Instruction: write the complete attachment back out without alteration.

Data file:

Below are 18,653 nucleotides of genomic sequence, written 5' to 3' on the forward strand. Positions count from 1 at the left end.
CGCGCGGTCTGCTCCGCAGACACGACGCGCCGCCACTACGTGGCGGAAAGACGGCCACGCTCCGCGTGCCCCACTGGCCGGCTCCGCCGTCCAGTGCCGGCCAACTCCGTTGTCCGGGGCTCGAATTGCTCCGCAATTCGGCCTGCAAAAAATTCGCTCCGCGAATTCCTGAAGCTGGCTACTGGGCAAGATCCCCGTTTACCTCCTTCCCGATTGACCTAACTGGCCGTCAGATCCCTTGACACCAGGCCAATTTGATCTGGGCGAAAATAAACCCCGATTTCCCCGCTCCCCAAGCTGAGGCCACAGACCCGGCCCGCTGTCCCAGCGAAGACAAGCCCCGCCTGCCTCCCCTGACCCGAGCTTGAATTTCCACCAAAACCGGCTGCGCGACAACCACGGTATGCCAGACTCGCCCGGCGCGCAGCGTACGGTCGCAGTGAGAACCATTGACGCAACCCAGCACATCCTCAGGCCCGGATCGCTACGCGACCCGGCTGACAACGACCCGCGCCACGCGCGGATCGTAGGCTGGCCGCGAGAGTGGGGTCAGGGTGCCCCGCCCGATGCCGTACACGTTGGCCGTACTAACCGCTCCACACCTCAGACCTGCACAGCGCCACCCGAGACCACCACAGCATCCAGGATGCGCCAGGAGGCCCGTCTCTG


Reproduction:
Below are 18,653 nucleotides of genomic sequence, written 5' to 3' on the forward strand. Positions count from 1 at the left end.
CGCGCGGTCTGCTCCGCAGACACGACGCGCCGCCACTACGTGGCGGAAAGACGGCCACGCTCCGCGTGCCCCACTGGCCGGCTCCGCCGTCCAGTGCCGGCCAACTCCGTTGTCCGGGGCTCGAATTGCTCCGCAATTCGGCCTGCAAAAAATTCGCTCCGCGAATTCCTGAAGCTGGCTACTGGGCAAGATCCCCGTTTACCTCCTTCCCGATTGACCTAACTGGCCGTCAGATCCCTTGACACCAGGCCAATTTGATCTGGGCGAAAATAAACCCCGATTTCCCCGCTCCCCAAGCTGAGGCCACAGACCCGGCCCGCTGTCCCAGCGAAGACAAGCCCCGCCTGCCTCCCCTGACCCGAGCTTGAATTTCCACCAAAACCGGCTGCGCGACAACCACGGTATGCCAGACTCGCCCGGCGCGCAGCGTACGGTCGCAGTGAGAACCATTGACGCAACCCAGCACATCCTCAGGCCCGGATCGCTACGCGACCCGGCTGACAACGACCCGCGCCACGCGCGGATCGTAGGCTGGCCGCGAGAGTGGGGTCAGGGTGCCCCGCCCGATGCCGTACACGTTGGCCGTACTAACCGCTCCACACCTCAGACCTGCACAGCGCCACCCGAGACCACCACAGCATCCAGGATGCGCCAGGAGGCCCGTCTCTG